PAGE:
Given the clutter in social media, sifting through a lot of fluff to find voices and ideas that really matter becomes increasingly difficult.
A small press expo called BLTX (Better Living Through Xeroxography) has taught young writers that it’s always a good idea to go back to basics—handwriting and printing notes—to share relevant stories with people in their own communities and social
Founded six years ago, BLTX has been empowering young artists and budding writers to get their work out there, whether in small, handwritten and loosely bound notes or elaborately printed or photocopied saddle-stitched minimagazines.
BLTX cofounders Adam David and Chingbee Cruz believe that this kind of press expo enlivens the local small publishing community by providing time, space and knowledge to develop writers, to turn them into “nuanced artisans” from just being “mere dabblers.”
In his talk before De La Salle University students earlier this year, Adam said that the idea of self-publishing has “always been with us, or at least has been with us in the Philippines for at least 200 years.”
He had discussed this with Chingbee in Davao, in workshops at the University of the Philippines Mindanao and the University of Southeastern Philippines.
“BLTX is also founded on the notion that there is no one way to practice art, that each and every participant in the project has his or her own particular artistic practice,” said Adam.
He added that “each participant’s artistic practice is potentially helpful to everyone else’s.”
BLTX Davao co-organizer Angely Chi, who witnessed the amazing turnout in the Davao leg of the event, said that self-publishing enables young writers to make their voices matter.
“BLTX has been successfully held in Manila since 2010, gathering independent publishers and creatives in and out of Metro Manila and fostering a growing small press community,” said Chi.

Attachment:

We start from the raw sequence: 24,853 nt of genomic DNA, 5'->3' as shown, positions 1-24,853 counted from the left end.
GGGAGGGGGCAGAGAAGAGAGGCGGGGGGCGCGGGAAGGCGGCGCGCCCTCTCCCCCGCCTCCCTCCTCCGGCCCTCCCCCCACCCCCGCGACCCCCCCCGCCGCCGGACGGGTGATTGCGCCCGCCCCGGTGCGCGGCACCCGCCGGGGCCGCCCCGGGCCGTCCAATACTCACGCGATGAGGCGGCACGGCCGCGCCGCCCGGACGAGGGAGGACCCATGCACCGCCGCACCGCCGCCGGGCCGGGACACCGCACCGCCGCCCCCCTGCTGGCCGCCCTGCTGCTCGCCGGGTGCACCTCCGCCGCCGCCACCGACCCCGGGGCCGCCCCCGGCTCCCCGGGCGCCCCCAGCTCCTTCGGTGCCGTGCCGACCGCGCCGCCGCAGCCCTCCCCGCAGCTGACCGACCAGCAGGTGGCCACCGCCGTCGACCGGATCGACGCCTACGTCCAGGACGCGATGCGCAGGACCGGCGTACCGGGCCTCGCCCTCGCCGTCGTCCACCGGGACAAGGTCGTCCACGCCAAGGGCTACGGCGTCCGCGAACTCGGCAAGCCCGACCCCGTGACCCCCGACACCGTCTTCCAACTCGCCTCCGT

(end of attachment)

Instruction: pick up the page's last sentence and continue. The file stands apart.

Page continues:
“By importing the event concept in Davao, we were able to provide a platform for independent and small publishers—including writers and artists who publish their own material—to reach a wider audience, and for readers to discover publications outside of mainstream circulation,” she added.
One of the exhibitors of BLTX was community startup Switotwins Inc. Its booth showcased a DIY zine written and illustrated by out-of-school youth from Barangay Mintal, Davao City; the publication was an output of a free workshop it held in the barangay.
“We wanted to introduce the idea of small press and do-it-yourself publications to the youth in barangays,” said Switotwins founders Glorypearl and Gloryrose Dy. “By doing a workshop on how to make an eight-page instructional, we wanted to show them that you can do so much with a piece of paper.”
“Unsaon Paghimo ug Chili Dynamite” (How to Make a Chili Dynamite), a zine about how to make a spicy spring roll snack, sold out at the Davao leg of BLTX.
Other notable handwritten products that sold out were Xiao Prieto’s “Things That Make Me Happy,” Aidx Paredes’ notecards, and Juliana Hellmuth’s watercolor postcards.
During the event, there were also live art and music performances (a preview of an upcoming literature and multimedia event called Litorgy) and a couch talk with Mindanao Times editor Amalia Cabusao and Road Map series publisher Tita Lacambra-Ayala.
As the zines, postcards, notepads, stickers, bookmarks, mandala artworks and other handcrafted and handwritten oeuvres sold out in BLTX, it’s easy for anyone to see that there’s great potential in the power of words—especially when young artists collaborate and gather to celebrate art by putting ideas into print.